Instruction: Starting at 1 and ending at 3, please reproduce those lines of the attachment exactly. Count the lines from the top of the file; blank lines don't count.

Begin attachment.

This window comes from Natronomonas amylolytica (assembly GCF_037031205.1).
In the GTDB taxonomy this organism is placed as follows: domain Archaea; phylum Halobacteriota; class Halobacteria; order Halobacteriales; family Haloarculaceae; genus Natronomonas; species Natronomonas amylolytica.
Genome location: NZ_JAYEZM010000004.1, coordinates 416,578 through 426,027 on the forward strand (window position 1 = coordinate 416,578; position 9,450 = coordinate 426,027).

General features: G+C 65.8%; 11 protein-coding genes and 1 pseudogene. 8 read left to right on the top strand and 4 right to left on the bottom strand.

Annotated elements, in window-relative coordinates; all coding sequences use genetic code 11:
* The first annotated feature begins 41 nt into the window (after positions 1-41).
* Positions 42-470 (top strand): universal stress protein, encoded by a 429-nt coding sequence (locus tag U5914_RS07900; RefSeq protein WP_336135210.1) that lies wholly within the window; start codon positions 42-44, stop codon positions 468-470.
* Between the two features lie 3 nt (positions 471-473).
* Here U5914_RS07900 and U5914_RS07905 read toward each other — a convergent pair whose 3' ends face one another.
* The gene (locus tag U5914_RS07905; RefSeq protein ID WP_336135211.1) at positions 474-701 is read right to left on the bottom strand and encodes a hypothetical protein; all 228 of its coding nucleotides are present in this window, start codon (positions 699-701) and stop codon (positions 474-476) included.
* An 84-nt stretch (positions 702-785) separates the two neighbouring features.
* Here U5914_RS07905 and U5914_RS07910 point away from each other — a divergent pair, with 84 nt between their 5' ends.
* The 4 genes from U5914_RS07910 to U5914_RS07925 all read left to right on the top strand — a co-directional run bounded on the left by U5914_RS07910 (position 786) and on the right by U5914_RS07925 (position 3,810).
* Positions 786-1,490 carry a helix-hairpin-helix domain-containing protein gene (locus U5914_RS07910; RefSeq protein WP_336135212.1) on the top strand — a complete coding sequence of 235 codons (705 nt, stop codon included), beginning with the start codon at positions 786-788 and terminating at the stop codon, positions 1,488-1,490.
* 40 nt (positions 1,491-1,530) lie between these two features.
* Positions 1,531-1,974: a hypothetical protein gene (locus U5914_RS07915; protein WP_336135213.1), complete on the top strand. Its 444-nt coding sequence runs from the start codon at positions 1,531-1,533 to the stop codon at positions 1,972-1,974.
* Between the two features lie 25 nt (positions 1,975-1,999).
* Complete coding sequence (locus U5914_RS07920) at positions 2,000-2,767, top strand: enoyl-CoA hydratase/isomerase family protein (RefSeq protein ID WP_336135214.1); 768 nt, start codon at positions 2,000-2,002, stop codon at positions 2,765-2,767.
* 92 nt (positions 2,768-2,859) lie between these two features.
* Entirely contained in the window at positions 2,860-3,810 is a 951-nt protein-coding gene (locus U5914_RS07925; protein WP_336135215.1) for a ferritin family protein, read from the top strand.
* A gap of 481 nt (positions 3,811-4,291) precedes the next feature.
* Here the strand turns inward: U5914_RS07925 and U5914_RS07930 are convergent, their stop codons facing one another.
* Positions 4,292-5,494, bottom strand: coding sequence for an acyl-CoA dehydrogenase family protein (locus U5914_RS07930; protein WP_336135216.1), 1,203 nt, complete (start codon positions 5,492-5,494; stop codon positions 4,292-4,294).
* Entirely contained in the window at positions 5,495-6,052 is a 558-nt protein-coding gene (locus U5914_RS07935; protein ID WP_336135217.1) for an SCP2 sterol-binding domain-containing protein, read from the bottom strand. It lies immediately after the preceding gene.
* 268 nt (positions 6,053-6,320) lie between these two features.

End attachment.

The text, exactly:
This window comes from Natronomonas amylolytica (assembly GCF_037031205.1).
In the GTDB taxonomy this organism is placed as follows: domain Archaea; phylum Halobacteriota; class Halobacteria; order Halobacteriales; family Haloarculaceae; genus Natronomonas; species Natronomonas amylolytica.
Genome location: NZ_JAYEZM010000004.1, coordinates 416,578 through 426,027 on the forward strand (window position 1 = coordinate 416,578; position 9,450 = coordinate 426,027).